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Old 09-15-2012, 06:15 PM   #1
thisoneguy
 
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Hey all...

I've been having an astringent off flavor in some of my beers (especially the pale ones), and I'm going to start using RO water to see if my tap water is the problem.

I'm about to do my first batch using 100% RO water, and it's a porter. I know the primer says to skip the acid malt if using dark/roasted grains, HOWEVER I'm going to add the roasted malts at vorlauf (instead of the main mash) to get a mellower, less burnt character from them. My thought is that since I'm only mashing my base malt and some crystal (and thus won't get the acidification effects of the roasted grains), I should treat this like a pale beer and add 2-3% acid malt to the grist that will be mashed. Is this the "right" way to do it?

Thanks for your help!

 
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Old 09-15-2012, 06:50 PM   #2
ajdelange
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I'd say so. Acid must be provided in order to lower mash pH into desired range. Ordinarily most if not all of this in a dark beer comes from the dark malts. If you do not use the dark malts until later then you must get this acid from somewhere else. i have never done this but many swear by it. My fear would be that if you got mash pH to the lower end of the desired range and then added more acid at vorlauf (in the form of dark malt) that you could push the pH too low so I'd use a little less that the recommended amount of sauermalz i.e closer to 2% than 3.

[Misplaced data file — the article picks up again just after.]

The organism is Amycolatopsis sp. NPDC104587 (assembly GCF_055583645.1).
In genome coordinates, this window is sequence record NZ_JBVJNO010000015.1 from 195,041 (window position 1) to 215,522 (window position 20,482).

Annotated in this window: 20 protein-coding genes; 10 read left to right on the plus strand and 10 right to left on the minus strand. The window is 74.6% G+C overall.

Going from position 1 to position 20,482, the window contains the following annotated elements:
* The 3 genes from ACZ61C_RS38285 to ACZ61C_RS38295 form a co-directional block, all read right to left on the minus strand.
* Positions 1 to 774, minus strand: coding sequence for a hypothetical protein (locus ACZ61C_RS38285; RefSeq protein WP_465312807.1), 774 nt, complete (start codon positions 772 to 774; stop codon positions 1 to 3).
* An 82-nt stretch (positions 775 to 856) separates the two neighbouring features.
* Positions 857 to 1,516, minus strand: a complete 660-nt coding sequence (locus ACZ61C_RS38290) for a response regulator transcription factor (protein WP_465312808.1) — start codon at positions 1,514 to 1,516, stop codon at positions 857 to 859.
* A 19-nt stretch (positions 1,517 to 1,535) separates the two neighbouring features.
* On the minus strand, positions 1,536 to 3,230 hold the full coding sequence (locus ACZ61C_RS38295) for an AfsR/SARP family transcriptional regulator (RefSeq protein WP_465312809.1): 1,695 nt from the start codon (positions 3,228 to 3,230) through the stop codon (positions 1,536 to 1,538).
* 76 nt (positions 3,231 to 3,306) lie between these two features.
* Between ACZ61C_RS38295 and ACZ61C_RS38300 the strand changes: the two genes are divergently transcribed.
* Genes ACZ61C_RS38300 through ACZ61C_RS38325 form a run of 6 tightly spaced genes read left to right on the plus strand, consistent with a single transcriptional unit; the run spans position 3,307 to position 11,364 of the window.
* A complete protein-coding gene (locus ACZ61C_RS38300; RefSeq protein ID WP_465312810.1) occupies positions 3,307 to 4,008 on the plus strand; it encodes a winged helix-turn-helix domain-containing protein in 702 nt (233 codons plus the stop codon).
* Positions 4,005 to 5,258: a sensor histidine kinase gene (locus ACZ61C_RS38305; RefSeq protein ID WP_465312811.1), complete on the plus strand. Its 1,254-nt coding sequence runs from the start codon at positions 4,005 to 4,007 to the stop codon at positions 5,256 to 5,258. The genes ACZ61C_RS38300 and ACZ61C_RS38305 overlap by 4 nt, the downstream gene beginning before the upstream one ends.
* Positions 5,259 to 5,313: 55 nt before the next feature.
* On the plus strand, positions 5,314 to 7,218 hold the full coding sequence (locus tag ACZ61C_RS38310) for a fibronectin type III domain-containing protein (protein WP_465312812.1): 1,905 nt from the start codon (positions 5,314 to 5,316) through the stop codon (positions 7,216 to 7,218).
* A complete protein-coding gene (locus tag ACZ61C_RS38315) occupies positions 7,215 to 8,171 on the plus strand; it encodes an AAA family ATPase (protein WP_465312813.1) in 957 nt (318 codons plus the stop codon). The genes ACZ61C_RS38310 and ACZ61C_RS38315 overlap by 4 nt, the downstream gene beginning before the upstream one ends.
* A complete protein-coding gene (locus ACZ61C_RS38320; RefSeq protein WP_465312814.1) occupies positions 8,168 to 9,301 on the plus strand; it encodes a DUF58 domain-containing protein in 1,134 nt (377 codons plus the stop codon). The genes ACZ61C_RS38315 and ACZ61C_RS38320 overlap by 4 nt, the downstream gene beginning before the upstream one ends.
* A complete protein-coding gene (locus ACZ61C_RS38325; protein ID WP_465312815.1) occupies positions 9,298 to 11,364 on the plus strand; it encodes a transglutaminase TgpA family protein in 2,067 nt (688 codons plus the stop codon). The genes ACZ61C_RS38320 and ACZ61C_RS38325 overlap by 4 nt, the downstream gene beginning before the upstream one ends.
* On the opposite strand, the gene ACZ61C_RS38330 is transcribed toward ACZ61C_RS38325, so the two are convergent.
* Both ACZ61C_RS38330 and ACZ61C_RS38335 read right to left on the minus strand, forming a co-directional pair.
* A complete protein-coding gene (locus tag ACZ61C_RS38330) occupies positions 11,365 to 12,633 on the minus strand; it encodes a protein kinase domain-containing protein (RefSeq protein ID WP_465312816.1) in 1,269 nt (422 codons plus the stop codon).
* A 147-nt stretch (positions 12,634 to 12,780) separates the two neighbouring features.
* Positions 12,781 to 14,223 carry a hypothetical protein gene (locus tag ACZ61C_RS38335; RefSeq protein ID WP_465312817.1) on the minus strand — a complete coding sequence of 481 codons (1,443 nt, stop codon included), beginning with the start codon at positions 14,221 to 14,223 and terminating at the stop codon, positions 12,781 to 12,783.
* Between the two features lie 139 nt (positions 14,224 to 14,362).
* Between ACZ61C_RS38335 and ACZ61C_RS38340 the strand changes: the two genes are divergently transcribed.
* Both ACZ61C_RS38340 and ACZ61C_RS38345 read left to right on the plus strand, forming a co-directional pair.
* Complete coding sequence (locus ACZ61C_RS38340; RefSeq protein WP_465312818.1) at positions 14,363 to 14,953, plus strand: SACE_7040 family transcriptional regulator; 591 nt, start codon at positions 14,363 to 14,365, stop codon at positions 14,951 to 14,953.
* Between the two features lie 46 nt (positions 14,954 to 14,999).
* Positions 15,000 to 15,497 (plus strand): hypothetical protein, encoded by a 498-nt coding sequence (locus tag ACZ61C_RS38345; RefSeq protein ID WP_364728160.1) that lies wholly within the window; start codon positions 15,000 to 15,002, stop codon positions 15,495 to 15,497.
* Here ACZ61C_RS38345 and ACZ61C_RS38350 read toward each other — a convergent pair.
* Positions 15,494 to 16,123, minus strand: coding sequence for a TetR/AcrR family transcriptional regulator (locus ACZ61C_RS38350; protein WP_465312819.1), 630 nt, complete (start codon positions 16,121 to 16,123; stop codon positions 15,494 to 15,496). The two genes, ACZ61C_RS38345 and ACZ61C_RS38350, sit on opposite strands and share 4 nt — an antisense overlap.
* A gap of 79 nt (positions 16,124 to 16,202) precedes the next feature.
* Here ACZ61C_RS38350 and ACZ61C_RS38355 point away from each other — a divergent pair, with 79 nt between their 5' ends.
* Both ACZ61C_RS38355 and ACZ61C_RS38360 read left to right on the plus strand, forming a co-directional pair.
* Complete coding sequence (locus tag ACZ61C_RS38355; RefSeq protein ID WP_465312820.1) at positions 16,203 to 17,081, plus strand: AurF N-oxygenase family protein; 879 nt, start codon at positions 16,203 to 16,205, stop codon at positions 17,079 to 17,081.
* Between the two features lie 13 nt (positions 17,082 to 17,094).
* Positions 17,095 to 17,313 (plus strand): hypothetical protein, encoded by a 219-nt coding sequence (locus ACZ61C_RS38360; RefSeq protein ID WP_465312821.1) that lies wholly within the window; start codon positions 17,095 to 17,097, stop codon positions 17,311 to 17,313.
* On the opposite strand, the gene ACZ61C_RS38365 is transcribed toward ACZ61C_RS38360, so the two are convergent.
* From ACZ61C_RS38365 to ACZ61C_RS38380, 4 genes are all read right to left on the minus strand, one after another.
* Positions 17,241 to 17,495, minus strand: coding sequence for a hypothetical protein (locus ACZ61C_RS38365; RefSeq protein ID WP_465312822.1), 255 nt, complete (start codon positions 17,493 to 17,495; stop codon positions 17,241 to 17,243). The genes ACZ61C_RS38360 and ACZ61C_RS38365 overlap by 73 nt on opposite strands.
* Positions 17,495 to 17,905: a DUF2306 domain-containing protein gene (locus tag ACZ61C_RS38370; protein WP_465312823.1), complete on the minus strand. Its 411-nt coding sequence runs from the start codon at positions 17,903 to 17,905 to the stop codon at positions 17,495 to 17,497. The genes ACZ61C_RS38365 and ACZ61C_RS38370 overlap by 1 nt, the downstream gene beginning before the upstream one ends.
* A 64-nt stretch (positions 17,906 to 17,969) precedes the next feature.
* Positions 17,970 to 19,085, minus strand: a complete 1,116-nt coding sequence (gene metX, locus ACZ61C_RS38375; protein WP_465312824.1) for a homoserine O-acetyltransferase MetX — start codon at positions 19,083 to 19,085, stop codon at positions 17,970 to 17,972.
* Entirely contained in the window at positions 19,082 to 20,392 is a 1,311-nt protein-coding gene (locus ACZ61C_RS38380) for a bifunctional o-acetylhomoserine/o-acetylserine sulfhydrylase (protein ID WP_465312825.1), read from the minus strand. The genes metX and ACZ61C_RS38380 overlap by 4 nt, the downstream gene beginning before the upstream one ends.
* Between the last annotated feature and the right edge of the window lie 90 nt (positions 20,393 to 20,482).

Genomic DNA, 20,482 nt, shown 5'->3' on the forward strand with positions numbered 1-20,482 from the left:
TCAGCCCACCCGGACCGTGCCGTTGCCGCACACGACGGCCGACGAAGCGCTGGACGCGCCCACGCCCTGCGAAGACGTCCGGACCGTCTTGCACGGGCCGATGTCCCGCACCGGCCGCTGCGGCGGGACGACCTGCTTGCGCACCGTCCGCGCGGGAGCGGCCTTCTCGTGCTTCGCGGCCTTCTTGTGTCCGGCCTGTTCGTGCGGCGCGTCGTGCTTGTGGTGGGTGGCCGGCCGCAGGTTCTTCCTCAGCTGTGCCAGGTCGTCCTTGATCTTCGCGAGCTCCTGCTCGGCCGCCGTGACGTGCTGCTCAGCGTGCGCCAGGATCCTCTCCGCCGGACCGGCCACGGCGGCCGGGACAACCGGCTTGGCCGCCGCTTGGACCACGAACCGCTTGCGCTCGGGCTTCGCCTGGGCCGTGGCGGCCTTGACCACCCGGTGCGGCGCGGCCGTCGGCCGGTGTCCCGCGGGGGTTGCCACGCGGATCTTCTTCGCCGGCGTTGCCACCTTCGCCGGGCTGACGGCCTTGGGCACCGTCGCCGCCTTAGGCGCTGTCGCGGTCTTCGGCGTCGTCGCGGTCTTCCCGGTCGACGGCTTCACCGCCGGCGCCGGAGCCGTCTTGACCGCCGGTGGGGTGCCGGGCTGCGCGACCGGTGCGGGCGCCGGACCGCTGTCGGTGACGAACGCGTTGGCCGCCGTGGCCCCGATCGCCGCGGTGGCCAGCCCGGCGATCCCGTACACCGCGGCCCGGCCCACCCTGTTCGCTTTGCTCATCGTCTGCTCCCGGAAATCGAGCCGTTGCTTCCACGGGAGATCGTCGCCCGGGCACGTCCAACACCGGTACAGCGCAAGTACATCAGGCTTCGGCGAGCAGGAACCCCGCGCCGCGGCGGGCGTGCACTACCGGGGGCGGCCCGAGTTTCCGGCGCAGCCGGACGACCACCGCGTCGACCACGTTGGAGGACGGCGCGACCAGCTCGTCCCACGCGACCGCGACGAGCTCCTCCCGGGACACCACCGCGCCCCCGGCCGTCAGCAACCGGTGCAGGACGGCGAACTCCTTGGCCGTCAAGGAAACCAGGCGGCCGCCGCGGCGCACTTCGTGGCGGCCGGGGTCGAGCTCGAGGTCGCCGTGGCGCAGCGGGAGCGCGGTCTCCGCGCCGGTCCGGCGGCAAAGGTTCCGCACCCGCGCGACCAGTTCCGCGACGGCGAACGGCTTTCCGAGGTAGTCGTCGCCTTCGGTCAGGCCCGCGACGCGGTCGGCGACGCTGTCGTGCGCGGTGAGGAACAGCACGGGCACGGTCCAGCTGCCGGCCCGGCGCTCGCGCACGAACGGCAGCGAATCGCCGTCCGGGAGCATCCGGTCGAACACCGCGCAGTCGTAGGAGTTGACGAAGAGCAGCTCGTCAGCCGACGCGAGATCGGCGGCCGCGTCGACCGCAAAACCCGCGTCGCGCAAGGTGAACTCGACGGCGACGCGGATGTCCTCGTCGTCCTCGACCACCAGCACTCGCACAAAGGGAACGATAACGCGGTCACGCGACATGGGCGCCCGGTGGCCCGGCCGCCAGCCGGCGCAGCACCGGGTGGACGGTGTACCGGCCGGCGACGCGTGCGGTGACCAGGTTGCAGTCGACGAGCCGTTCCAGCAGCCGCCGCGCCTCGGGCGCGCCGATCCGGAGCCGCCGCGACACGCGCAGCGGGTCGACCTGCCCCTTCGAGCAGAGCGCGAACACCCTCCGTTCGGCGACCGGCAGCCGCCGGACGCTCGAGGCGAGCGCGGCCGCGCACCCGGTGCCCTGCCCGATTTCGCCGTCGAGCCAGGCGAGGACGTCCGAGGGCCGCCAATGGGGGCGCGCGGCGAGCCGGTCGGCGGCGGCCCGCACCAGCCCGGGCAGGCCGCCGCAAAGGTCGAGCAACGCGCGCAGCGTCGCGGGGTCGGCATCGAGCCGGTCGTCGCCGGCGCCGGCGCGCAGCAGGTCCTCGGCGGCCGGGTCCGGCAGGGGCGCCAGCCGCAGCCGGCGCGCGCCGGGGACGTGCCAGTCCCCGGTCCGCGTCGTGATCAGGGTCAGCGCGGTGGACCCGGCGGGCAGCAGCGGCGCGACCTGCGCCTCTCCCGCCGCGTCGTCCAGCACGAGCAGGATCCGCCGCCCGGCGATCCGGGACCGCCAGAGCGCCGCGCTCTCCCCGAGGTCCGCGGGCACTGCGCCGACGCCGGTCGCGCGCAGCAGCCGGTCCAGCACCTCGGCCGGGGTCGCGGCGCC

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Old 09-15-2012, 08:26 PM   #3
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Thank you, sir! That's what I was hoping to hear!